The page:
From the start, I knew that this whole record was going to be a late-night record — I call them "headphones records," because when I listen to records like these, I get in my bunk on the bus, put my headphones on and just go to another world. I saw this record really delving into troubled, but lasting relationships. Those are the only kinds of relationships I'm interested in, because if it's gonna last, you're gonna have trouble. I'm not afraid of that.
"I Feel Like Drinking Tonight" has a fun intro where you send the song out to buddies including Hayes Carll, Bruce Robison and Charlie Robison, whose name you comically mispronounce.
[Laughs] I like to call him the older, taller, less talented brother. We're gonna tour together later this year.
Who inspired that song?
I actually wrote that about my buddy who I saw get raked across the coals for some of his music. It was like kicking a puppy dog. He just wanted people to drink, have a good time and like his music. But people hated him for it . . . and loved him for it, too.
But when I say [before the song starts], "This song goes out to Funky Donny Fritz. . . ," that's a total rip of [Kris] Kristofferson from his first record. So a lot of [Midnight Motel] is me giving a shout-out to those records that truly inspired me, really hit me in my bones – whether it's Red Headed Stranger (Willie Nelson), Viva Terlingua (Jerry Jeff Walker) or Old No. 1 by Guy Clark. Those records meant something to me. I'm taking what I'm learned and moving forward with it – in a way that makes me feel the way I felt when I first heard this music.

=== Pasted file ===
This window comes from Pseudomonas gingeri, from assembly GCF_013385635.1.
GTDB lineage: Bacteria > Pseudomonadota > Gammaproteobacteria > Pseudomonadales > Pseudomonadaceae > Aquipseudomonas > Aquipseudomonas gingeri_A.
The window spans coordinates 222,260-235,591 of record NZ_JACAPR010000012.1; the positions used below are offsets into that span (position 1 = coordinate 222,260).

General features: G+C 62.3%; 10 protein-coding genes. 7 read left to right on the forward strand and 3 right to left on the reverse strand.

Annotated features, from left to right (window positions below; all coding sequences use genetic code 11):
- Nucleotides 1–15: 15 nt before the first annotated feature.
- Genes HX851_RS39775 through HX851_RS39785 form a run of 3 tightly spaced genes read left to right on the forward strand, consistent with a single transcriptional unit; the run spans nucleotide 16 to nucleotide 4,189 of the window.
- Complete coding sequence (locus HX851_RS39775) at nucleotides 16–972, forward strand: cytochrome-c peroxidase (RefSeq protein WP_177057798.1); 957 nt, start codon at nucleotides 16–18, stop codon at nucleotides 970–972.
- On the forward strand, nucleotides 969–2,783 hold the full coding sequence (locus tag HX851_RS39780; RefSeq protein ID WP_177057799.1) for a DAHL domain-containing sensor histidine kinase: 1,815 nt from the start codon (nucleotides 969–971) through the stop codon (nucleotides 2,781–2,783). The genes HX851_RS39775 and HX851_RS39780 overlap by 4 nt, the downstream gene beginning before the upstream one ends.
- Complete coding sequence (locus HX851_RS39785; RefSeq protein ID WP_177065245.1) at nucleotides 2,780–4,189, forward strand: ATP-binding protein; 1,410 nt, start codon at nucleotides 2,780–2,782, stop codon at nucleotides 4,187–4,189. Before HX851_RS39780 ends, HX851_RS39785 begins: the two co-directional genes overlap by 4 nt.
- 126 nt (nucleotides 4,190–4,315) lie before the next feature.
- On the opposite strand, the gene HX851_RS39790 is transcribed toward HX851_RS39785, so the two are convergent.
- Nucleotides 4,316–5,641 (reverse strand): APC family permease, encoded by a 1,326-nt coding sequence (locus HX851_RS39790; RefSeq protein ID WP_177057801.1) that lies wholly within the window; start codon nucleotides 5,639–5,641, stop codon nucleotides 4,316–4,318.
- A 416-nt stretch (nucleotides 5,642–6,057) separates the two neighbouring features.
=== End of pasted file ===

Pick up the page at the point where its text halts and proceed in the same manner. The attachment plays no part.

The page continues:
"Being selfish as an artist is the only way to be the most giving."
When you finished recording Midnight Motel and started playing it for your inner circle, whose opinion mattered most?
If there's going to be one fan of this record, it's gonna be me. I've learned how many things in this business are out of my control. The only thing I can control is my music, how I make it and how I feel about it. I think that being selfish as an artist is the only way to be the most giving. An authentic, unique message is universal — whether it's "Friends in Low Places" or "Sunday Morning Coming Down," or even some songs that I hate, they are unique because they're singular.
You say that you've finally gotten over what you call "the insecurity of 'I'm not my heroes.'" How did you get to that point, after 20-something years in the business?
I'm really hard on myself, and I'm glad I am. We all know people who are naturally gifted, whether they can throw a football a hundred yards, sing like Carrie Underwood or write like Townes Van Zandt. They make the most of their talents, but they were way ahead when they started. For me, I knew it was going to take a lot of work to get to the point to where I'm not emulating my heroes but can just be among them. What I meant by "I'm not my heroes" is, I don't have to be. I've put in the work, listened to my songs and have been incredibly critical. . . I'm not there yet, and don't tell me I am because I know I'm not. But when I finally can write a song and say, "good work," that's what I meant by that. I don't have to chase anybody.
You close Midnight Motel with two songs about gratitude, "Can't Get Any Better Than This" and "All Over Again." Are those indicative of your mindset? Is it fair to say you've had as many surreal successes as you've had kicks in the ass?
That's a fair assessment. . . so far. Willie Nelson was 42 when he had his first Number One as an artist. I feel like there's a long open road in front of me. It's a cliché: You've never met anyone at the end of their life who'd say they'd change things. They always say they wouldn't change a thing, even though they'd had great failures along with incredible successes. It's all worth it. So far, so good.
Click here to listen to Jack Ingram's entire Midnight Motel album on Spotify.